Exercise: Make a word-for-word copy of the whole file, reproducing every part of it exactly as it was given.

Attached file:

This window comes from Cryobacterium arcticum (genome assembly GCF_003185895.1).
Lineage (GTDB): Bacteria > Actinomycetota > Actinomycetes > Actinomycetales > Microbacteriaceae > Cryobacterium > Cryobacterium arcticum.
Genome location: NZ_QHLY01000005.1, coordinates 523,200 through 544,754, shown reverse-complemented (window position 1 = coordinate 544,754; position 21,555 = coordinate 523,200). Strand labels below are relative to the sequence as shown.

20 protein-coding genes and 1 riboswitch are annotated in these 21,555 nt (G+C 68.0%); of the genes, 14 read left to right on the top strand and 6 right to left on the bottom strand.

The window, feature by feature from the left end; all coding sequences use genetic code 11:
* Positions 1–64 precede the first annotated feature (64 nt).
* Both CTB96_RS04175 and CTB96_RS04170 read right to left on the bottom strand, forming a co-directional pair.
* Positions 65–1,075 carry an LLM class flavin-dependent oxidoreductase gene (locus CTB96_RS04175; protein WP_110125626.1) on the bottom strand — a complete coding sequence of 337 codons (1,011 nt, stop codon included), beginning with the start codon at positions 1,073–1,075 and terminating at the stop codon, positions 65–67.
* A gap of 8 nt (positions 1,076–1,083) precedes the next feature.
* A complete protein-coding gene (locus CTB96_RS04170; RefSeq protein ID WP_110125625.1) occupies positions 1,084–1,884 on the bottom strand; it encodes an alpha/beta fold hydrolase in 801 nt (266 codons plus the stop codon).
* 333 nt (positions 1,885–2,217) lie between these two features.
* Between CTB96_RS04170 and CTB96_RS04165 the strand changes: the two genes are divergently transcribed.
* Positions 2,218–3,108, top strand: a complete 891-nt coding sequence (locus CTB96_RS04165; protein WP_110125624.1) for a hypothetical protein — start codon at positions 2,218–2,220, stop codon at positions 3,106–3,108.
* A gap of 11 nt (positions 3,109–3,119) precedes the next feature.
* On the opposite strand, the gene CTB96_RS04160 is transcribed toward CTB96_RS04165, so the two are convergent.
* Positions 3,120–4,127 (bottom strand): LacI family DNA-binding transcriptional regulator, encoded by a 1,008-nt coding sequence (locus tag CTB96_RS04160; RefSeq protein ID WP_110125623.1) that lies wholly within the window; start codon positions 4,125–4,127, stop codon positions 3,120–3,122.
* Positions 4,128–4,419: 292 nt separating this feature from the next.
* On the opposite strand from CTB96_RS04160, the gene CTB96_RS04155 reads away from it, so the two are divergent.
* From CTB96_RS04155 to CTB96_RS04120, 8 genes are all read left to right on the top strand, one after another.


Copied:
This window comes from Cryobacterium arcticum (genome assembly GCF_003185895.1).
Lineage (GTDB): Bacteria > Actinomycetota > Actinomycetes > Actinomycetales > Microbacteriaceae > Cryobacterium > Cryobacterium arcticum.
Genome location: NZ_QHLY01000005.1, coordinates 523,200 through 544,754, shown reverse-complemented (window position 1 = coordinate 544,754; position 21,555 = coordinate 523,200). Strand labels below are relative to the sequence as shown.

20 protein-coding genes and 1 riboswitch are annotated in these 21,555 nt (G+C 68.0%); of the genes, 14 read left to right on the top strand and 6 right to left on the bottom strand.

The window, feature by feature from the left end; all coding sequences use genetic code 11:
* Positions 1–64 precede the first annotated feature (64 nt).
* Both CTB96_RS04175 and CTB96_RS04170 read right to left on the bottom strand, forming a co-directional pair.
* Positions 65–1,075 carry an LLM class flavin-dependent oxidoreductase gene (locus CTB96_RS04175; protein WP_110125626.1) on the bottom strand — a complete coding sequence of 337 codons (1,011 nt, stop codon included), beginning with the start codon at positions 1,073–1,075 and terminating at the stop codon, positions 65–67.
* A gap of 8 nt (positions 1,076–1,083) precedes the next feature.
* A complete protein-coding gene (locus CTB96_RS04170; RefSeq protein ID WP_110125625.1) occupies positions 1,084–1,884 on the bottom strand; it encodes an alpha/beta fold hydrolase in 801 nt (266 codons plus the stop codon).
* 333 nt (positions 1,885–2,217) lie between these two features.
* Between CTB96_RS04170 and CTB96_RS04165 the strand changes: the two genes are divergently transcribed.
* Positions 2,218–3,108, top strand: a complete 891-nt coding sequence (locus CTB96_RS04165; protein WP_110125624.1) for a hypothetical protein — start codon at positions 2,218–2,220, stop codon at positions 3,106–3,108.
* A gap of 11 nt (positions 3,109–3,119) precedes the next feature.
* On the opposite strand, the gene CTB96_RS04160 is transcribed toward CTB96_RS04165, so the two are convergent.
* Positions 3,120–4,127 (bottom strand): LacI family DNA-binding transcriptional regulator, encoded by a 1,008-nt coding sequence (locus tag CTB96_RS04160; RefSeq protein ID WP_110125623.1) that lies wholly within the window; start codon positions 4,125–4,127, stop codon positions 3,120–3,122.
* Positions 4,128–4,419: 292 nt separating this feature from the next.
* On the opposite strand from CTB96_RS04160, the gene CTB96_RS04155 reads away from it, so the two are divergent.
* From CTB96_RS04155 to CTB96_RS04120, 8 genes are all read left to right on the top strand, one after another.